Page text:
Mousehole Forge dates from at least 1628, when there were two lead mills and a farmhouse that incorporated a small cutlery workshop. The lead mills were later converted to an iron forge making items such as iron bars, vice-legs and sledge-hammers, and by the end of the 18th century Mousehole had become famous throughout the world for producing anvils. The forge closed in 1933 and fell into ruin until the 1980s, at which time Sheffield City Council sold the site into private ownership.
The main site now comprises the remains of the forge complex, including the remains of the surviving timber belly-helve hammer and a puddling furnace, together with the house (still occupied) and a long, low building that was a workshop/store (converted to dwellings in 2020).
Mousehole Forge is on private land, but some of the forge remains can still be seen from outside the gates
The main gates of Mousehole Forge. Photos: Sue Shaw, 2016
History (c. 1620s–1930s)
Main trades: Lead mill (smelting), cutlers’ forge, iron forge (including iron bars, vice-legs, sledgehammers, anvils).
The Mousehole Forge site dates from at least 1628, when there were two lead mills (‘smelting houses’), and a farmhouse (part of the present house) that incorporated a small cutlery workshop. By 1664 the lead mill had been converted into an iron forge. This was included in the national list of ironworks in 1717, at which time the annual production of iron bars amounted to some 60 tons, converted from blast furnace pig-iron.
By the end of the 18th century the forge was producing the anvils for which it became famous throughout the world. Anvil making as an industry started at Mousehole Forge, which for over a century (possibly two), is thought to have been the only works of its kind in the world. It was the first to specialise in anvil making and to make any attempt at standardising the shapes of anvils used for different purposes. The anvils won much acclaim and were awarded a gold medal at the 1851 Great Exhibition at Crystal Palace. There is a Mousehole anvil (date unknown) in one of the marriage chapels at Gretna Green. Mousehole was one of the leading exporters to the USA for many years and hundreds of Mousehole Forge anvils, much sought after by collectors, are still available there.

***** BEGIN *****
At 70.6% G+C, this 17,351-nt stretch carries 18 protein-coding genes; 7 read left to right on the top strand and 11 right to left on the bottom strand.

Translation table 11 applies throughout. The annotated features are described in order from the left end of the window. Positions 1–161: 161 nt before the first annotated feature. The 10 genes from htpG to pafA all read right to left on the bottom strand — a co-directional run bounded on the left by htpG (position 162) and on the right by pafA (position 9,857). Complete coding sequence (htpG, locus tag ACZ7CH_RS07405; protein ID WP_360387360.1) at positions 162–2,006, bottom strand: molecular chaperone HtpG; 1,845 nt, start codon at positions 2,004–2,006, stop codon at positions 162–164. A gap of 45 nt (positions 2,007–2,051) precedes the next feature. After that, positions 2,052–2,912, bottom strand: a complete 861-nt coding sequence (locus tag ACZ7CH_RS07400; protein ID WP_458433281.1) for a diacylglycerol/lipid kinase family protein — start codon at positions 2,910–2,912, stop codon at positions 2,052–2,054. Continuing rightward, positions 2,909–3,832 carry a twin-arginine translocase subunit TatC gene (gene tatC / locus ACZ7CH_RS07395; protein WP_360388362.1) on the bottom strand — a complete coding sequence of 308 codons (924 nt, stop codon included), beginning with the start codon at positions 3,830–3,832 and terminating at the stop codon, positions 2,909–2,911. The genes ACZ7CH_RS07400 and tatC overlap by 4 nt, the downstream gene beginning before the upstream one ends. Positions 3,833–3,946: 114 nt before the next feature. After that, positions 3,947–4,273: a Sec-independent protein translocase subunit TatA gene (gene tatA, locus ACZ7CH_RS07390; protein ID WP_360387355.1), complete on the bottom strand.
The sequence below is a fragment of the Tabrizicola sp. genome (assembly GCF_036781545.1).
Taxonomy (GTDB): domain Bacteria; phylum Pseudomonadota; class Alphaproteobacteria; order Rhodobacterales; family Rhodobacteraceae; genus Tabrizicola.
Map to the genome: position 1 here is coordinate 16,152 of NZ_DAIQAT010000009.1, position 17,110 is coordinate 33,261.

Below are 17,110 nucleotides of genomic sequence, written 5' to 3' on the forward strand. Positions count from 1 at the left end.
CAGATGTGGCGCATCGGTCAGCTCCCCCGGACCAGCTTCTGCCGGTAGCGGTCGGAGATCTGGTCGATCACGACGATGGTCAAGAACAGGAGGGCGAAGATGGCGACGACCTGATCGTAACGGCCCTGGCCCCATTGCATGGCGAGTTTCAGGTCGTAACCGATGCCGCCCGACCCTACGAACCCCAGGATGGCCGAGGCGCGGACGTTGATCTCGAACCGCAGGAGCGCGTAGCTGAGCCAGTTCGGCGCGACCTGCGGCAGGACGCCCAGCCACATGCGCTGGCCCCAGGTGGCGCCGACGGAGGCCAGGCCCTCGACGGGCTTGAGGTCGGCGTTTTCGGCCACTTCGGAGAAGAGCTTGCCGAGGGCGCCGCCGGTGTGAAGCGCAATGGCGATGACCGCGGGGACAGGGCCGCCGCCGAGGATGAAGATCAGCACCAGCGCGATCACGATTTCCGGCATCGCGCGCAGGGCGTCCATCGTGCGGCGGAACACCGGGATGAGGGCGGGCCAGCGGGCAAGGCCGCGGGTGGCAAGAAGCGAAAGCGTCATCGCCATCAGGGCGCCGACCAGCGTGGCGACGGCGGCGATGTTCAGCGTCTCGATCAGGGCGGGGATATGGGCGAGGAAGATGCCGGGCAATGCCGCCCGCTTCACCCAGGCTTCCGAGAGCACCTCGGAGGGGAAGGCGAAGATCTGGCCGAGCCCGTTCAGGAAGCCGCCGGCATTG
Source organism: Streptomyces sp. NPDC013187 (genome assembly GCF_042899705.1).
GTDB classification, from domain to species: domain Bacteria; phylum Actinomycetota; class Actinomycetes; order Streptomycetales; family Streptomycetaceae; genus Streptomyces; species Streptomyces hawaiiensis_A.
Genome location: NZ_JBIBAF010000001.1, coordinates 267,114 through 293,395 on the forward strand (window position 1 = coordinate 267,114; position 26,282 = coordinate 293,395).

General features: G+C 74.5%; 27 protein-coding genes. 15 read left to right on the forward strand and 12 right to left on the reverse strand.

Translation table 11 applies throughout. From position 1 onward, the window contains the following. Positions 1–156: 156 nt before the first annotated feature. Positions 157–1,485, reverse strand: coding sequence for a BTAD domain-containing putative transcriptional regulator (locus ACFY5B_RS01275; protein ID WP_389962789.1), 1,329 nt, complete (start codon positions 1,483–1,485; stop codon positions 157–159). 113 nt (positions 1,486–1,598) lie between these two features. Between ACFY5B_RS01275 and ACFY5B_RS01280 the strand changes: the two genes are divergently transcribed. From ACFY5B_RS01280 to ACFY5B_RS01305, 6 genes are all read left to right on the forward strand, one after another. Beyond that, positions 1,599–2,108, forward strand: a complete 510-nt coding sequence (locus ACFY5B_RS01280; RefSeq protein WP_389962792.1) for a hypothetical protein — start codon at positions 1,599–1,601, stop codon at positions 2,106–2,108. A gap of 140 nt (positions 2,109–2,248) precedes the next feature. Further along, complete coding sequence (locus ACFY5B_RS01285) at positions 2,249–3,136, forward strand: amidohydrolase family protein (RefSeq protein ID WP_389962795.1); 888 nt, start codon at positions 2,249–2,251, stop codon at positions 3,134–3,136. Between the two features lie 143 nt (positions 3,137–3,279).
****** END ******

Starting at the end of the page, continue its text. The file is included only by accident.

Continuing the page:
There is even a dedicated Facebook page for people interested in the anvils made at Mousehole Forge. Brett Payne (Sheffield designer–silversmith) has written an interesting article about the history of Mousehole anvils.
In the early 19th century, three more waterwheels were built, giving a total of four: two breast-shot wheels powering forge hammers, and two overshot wheels powering a furnace-blower and grindstones for finishing anvils. Extra air for the furnaces was supplied via cast-iron pipes from the Grogram Wheel (next downstream) in the mid-19th century, which meant that more water was available for use at Mousehole to power the hammers and grinding wheel.
Along with vice-legs and sledgehammers, anvils were made using water-powered hammers until 1933, when the forge closed. Parts were demolished in the 1940s and the site fell into ruin until the 1980s, at which time Sheffield City Council sold the site and restoration work has subsequently been carried out by the various owners.